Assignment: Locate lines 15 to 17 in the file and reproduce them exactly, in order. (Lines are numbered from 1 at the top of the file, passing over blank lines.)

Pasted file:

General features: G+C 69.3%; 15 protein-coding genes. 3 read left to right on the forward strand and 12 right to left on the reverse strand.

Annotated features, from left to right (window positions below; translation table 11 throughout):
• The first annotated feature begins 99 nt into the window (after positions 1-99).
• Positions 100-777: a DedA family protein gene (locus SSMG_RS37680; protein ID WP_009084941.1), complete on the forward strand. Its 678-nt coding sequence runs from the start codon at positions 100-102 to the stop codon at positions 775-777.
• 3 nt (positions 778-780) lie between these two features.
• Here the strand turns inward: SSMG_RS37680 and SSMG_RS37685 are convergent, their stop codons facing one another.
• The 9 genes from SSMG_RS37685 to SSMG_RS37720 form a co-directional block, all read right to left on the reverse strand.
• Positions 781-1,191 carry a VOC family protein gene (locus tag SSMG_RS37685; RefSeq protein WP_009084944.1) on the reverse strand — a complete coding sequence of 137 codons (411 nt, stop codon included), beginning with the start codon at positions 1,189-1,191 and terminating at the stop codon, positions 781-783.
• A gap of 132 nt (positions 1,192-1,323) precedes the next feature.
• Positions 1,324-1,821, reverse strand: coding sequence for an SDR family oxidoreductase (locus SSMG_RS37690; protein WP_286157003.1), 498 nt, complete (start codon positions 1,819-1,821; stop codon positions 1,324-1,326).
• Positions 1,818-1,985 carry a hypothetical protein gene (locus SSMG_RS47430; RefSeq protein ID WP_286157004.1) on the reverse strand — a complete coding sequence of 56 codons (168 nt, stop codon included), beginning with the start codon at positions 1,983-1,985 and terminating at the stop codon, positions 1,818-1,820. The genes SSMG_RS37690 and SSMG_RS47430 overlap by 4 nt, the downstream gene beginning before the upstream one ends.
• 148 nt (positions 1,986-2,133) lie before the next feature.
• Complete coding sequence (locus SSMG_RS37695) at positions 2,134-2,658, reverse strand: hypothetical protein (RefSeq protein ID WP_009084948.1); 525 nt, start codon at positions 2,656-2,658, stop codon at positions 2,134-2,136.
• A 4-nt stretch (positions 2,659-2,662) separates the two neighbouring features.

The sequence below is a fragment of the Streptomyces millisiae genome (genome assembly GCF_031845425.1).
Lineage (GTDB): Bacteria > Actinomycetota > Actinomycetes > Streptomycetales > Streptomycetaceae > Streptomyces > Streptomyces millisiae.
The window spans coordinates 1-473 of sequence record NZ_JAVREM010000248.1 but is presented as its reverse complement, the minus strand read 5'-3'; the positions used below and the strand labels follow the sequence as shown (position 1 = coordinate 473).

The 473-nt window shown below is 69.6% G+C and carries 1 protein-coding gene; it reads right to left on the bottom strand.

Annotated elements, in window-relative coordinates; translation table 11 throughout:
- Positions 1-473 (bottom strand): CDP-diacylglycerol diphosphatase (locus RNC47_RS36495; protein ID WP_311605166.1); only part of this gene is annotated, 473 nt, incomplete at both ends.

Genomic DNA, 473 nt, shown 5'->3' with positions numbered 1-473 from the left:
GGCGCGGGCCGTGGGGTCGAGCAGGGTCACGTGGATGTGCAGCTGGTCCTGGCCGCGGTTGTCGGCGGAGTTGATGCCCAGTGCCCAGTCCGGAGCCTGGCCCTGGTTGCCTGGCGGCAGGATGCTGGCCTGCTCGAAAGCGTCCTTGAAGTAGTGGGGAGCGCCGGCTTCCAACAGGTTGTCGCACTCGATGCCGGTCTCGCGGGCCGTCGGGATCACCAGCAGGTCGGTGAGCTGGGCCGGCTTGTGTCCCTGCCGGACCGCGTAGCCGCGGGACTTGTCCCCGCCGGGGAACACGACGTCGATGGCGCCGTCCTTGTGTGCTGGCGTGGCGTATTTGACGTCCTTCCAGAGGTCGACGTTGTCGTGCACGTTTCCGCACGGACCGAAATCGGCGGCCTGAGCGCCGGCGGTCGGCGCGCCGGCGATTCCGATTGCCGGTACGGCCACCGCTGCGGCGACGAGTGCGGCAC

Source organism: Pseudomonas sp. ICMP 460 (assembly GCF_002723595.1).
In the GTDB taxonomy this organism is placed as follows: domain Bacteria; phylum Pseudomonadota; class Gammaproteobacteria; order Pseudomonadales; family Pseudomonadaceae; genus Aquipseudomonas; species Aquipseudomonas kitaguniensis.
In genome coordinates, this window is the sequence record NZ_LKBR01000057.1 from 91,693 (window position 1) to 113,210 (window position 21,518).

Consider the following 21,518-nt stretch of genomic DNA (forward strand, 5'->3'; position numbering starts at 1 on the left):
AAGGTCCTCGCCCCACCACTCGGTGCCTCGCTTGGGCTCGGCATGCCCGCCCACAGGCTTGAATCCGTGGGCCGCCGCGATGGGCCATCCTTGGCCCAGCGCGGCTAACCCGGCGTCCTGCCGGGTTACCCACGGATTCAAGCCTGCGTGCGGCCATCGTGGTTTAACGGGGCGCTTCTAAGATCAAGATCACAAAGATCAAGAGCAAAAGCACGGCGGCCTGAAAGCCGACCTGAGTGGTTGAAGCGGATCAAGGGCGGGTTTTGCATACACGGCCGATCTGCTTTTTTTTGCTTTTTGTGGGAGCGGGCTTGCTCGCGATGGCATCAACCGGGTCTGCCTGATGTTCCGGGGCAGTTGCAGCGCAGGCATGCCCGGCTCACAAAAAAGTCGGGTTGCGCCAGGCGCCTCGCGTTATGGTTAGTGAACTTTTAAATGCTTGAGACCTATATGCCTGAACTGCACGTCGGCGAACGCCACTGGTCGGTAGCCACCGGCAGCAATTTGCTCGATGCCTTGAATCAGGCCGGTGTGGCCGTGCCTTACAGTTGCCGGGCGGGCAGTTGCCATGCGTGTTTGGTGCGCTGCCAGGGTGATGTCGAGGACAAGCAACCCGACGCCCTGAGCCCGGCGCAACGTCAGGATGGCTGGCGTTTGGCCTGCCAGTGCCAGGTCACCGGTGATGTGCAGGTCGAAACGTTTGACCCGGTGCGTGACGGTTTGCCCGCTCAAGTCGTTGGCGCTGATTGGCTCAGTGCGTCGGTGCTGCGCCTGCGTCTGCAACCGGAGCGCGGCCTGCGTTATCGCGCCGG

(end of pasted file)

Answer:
The sequence below is a fragment of the Streptomyces millisiae genome (genome assembly GCF_031845425.1).
Lineage (GTDB): Bacteria > Actinomycetota > Actinomycetes > Streptomycetales > Streptomycetaceae > Streptomyces > Streptomyces millisiae.
The window spans coordinates 1-473 of sequence record NZ_JAVREM010000248.1 but is presented as its reverse complement, the minus strand read 5'-3'; the positions used below and the strand labels follow the sequence as shown (position 1 = coordinate 473).